R&M says new QXB parallel optical connector's expanded beam technology makes fiber cleaning unnecessary

In a presentation at last month's 44th ECOC event in Rome, R&M showed how connector contact pressure, inspection, and error search steps are eliminated by the company's QXP parallel optical design, which is based on expanded beam technology.

R&M says new QXB parallel optical connector's expanded beam technology makes fiber cleaning unnecessary
R&M says new QXB parallel optical connector's expanded beam technology makes fiber cleaning unnecessary

At the 44th European Conference on Optical Communication (ECOC) in Rome, Italy (Sept. 23-27), R&M presented a study on the innovative development of its new parallel optical connectors, dubbed the QXB series. The connectors rely on expanded beam technology developed together with Data Speed Control GmbH, a data center services provider based in Eisenberg, Germany. In the connectors, fused silica lenses are responsible for the transmission of light between the optical fibers.

"Expanded beam technology [will] have a whole range of benefits for the installation, operation and maintenance of passive FO infrastructures," explains Dr. Thomas Wellinger, R&M's market manager for data center and the study's lead author. "The lenses, made of high-purity fused silica, do away with the need for physical contact between the ends of the optical fibers. They form an array on the endface of the connector. One lens is assigned to every fiber. With multimode fibers, the beam can be increased sixteenfold, with singlemode fibers sevenfold. The lenses have an anti-reflection coating. With the development of the fused silica lenses, we are really pushing the physical limits of optical connectivity," adds Wellinger.

Dr Thomas Wellinger I770

Per an R&M press release, "The QXB is like an MPO connector. It can be [constructed] with 12, 24 and 32 parallel fibers. In conventional FO connections, springs forcefully press the ends of the optical fibers together. This is the only way they can exchange the light signals with minimal attenuation loss. The contact surfaces have to be free of dust and aligned to the exact micrometer. All these requirements are a thing of the past with QXB. The cleaning of the contact surfaces would be superfluous as the light signals are transmitted without any physical contact. QXB connectors are inserted into the adapter without any force regardless of the number of fibers. This alleviates handling and takes the pressure off the housing. Visual inspections and the time-consuming search for transmission errors are also a thing of the past. The measured values of a connection remain stable once installed and tested, even if the connector has been unplugged and plugged back in again several times."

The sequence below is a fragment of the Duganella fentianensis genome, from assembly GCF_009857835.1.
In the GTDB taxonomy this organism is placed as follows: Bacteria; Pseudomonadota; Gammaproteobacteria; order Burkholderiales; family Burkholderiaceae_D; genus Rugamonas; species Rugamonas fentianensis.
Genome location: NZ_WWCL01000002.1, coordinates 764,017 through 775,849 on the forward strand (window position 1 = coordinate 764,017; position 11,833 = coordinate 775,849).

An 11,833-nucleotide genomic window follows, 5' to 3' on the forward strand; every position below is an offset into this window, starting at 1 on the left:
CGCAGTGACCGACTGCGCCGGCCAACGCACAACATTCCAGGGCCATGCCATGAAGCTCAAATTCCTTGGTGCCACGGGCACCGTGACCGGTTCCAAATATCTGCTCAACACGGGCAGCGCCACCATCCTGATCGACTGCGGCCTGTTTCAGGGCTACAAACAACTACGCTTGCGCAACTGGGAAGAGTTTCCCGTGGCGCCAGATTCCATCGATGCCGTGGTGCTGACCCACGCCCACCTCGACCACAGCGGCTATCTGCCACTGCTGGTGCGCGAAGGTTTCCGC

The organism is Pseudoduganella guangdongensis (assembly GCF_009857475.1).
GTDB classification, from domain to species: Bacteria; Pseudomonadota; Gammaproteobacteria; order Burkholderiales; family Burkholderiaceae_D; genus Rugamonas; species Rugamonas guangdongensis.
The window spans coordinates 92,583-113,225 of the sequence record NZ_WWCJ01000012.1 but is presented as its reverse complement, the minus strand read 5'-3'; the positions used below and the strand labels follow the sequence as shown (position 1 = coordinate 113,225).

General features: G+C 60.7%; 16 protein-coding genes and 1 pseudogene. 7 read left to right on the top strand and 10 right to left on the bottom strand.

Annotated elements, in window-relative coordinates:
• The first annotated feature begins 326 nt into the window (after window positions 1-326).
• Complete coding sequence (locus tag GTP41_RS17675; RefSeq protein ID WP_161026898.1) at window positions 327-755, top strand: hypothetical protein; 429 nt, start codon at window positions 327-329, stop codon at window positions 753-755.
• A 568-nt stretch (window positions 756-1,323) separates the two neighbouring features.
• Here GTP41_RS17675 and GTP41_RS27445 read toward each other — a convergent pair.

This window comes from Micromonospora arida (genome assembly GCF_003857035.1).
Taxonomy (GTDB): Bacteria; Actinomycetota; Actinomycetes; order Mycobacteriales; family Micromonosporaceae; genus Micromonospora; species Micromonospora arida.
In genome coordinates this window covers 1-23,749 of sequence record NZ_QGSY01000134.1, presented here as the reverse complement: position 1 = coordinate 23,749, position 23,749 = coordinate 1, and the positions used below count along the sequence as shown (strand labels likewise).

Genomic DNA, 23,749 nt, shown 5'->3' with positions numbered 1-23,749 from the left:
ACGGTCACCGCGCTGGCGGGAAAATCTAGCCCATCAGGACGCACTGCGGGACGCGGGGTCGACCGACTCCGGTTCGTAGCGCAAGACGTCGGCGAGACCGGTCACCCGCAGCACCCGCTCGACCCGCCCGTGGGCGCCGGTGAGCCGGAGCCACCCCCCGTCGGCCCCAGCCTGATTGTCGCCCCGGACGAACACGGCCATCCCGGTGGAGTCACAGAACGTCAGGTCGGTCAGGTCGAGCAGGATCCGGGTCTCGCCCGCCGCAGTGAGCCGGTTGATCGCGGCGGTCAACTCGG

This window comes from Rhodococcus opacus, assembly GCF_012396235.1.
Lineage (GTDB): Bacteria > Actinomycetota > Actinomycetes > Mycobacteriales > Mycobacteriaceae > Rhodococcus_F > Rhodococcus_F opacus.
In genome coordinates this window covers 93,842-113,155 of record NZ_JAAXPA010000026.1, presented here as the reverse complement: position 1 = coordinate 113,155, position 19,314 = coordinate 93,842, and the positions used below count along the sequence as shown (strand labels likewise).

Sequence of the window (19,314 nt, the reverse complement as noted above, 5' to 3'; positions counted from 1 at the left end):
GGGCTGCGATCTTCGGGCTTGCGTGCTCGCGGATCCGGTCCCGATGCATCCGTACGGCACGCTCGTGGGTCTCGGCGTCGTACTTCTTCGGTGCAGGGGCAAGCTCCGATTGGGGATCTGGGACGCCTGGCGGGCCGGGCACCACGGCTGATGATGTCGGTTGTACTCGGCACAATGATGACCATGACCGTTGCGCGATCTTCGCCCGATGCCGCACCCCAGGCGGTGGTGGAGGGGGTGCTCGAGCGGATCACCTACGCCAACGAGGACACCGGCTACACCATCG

R&M's Wellinger continues, "MPO connectors always have to be completely removed if an individual fiber has to be cleaned or tested. All links are then offline. The performance of the MPO links can be negatively impacted from the plugging in and unplugging. You simply don't have that problem with the QXB, and that means networks work much more reliably."

R&M also cites the benefits of the QXB connector in terms of operating expenses. "Alongside installation, recurring cleaning, inspection and measurements play a major role for FO connectors -- they increase with the number of fibers thus inflating maintenance costs," concludes R&M's Wellinger. "With QXB, this cost factor does not even exist. The QXB will facilitate the work of infrastructure and SAN managers in hyperscale data centers and large corporate data centers considerably."

Visit https://www.rdm.com/sites/QXB for detailed information on R&M's QXB connector study.

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